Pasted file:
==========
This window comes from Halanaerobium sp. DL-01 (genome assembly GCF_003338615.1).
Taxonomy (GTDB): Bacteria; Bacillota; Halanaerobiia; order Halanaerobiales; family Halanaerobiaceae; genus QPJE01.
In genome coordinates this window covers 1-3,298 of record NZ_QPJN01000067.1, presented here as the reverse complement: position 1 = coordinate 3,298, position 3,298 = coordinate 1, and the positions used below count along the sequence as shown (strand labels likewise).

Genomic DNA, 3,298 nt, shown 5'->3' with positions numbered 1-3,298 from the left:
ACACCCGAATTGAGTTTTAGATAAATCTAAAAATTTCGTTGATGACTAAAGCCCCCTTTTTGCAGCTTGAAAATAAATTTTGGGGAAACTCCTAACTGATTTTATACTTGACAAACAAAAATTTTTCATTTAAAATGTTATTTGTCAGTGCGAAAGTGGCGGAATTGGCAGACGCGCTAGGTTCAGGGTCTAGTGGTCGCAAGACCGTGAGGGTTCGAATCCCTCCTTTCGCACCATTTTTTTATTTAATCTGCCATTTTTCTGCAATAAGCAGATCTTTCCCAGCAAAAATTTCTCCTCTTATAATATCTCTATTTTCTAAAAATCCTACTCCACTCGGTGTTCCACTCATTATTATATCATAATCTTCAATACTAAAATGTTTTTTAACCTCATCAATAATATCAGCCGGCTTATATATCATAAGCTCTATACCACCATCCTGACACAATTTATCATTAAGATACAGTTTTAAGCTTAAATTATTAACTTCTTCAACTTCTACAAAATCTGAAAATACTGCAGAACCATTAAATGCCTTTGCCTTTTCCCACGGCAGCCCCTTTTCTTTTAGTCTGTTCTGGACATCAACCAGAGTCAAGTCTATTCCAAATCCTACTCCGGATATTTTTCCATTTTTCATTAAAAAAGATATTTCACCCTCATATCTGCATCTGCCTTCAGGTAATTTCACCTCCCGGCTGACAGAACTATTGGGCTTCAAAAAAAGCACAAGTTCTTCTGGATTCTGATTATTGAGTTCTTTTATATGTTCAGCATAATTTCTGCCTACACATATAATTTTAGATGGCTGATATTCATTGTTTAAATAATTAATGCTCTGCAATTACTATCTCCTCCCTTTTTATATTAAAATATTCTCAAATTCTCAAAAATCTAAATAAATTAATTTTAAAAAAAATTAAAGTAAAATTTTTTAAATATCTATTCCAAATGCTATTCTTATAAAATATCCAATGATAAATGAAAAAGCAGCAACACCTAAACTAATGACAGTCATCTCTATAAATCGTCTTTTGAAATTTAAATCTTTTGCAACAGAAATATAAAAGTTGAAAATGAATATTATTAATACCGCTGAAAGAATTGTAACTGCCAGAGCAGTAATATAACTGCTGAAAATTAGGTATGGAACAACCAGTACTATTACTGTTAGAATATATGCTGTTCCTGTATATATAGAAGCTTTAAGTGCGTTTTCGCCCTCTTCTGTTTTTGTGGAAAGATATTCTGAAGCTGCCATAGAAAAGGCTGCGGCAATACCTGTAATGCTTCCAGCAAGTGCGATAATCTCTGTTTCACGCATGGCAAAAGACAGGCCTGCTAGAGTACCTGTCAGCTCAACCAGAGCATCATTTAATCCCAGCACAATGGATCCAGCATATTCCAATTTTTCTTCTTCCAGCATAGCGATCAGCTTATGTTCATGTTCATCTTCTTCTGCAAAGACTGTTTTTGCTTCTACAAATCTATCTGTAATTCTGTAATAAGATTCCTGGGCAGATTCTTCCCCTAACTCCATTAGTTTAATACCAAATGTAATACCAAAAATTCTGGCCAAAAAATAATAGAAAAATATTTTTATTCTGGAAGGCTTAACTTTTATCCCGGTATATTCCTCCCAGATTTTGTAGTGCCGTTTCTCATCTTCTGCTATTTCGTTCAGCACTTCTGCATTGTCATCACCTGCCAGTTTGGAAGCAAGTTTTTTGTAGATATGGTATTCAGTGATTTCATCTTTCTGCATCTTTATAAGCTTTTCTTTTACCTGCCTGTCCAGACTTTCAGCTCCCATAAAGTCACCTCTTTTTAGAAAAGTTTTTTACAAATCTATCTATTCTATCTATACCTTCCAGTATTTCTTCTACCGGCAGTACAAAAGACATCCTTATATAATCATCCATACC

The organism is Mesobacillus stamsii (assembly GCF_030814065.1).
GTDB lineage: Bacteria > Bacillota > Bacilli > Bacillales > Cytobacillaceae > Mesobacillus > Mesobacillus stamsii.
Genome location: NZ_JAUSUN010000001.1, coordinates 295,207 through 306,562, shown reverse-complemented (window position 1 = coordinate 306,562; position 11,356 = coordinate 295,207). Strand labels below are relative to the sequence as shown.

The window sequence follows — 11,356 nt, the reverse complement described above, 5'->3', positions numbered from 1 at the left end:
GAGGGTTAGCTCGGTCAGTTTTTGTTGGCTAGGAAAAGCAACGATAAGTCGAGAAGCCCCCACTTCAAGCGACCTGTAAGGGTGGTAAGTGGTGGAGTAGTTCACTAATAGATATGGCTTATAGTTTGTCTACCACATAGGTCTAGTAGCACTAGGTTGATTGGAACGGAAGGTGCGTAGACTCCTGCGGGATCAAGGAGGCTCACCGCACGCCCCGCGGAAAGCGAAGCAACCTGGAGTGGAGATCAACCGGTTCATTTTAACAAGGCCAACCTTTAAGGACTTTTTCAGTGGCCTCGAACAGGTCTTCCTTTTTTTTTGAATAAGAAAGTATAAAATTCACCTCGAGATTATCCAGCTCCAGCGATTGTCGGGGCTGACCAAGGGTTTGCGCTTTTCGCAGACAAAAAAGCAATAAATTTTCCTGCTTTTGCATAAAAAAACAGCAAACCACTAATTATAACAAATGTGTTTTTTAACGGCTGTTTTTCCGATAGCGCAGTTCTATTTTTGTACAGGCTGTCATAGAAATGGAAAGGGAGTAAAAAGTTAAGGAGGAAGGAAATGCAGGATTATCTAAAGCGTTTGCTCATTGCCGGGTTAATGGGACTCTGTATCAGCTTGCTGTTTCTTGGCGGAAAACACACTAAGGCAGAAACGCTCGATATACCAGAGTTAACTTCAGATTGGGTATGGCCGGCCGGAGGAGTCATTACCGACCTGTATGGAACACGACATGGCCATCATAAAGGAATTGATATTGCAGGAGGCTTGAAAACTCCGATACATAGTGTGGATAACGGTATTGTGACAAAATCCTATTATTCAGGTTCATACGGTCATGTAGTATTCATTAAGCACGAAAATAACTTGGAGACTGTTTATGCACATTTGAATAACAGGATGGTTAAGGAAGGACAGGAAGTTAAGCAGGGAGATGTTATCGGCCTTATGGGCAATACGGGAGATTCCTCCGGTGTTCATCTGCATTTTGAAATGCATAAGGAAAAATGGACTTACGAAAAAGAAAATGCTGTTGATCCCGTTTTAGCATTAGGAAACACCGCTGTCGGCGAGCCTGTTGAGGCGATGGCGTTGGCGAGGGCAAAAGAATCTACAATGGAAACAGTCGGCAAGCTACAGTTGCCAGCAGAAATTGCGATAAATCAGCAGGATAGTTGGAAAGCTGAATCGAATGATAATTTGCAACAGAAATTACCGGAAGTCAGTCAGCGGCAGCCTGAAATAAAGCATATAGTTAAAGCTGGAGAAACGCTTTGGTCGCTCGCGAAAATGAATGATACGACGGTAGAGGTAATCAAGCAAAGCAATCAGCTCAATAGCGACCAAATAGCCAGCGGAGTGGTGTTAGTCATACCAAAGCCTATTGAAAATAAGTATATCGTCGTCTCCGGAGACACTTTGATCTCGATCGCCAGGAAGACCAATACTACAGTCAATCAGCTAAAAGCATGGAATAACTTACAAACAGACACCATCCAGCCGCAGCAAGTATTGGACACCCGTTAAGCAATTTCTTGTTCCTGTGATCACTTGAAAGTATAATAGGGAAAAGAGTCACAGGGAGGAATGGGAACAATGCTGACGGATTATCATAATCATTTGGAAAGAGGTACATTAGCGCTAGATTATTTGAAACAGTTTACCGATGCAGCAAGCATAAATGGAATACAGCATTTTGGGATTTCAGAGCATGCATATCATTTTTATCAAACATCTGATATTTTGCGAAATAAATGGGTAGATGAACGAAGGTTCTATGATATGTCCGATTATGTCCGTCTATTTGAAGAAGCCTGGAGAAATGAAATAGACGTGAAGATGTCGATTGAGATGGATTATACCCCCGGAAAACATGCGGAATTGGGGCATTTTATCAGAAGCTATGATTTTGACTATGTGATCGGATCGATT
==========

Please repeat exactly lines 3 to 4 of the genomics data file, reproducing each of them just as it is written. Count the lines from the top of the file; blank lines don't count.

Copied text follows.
In genome coordinates this window covers 1-3,298 of record NZ_QPJN01000067.1, presented here as the reverse complement: position 1 = coordinate 3,298, position 3,298 = coordinate 1, and the positions used below count along the sequence as shown (strand labels likewise).

Genomic DNA, 3,298 nt, shown 5'->3' with positions numbered 1-3,298 from the left: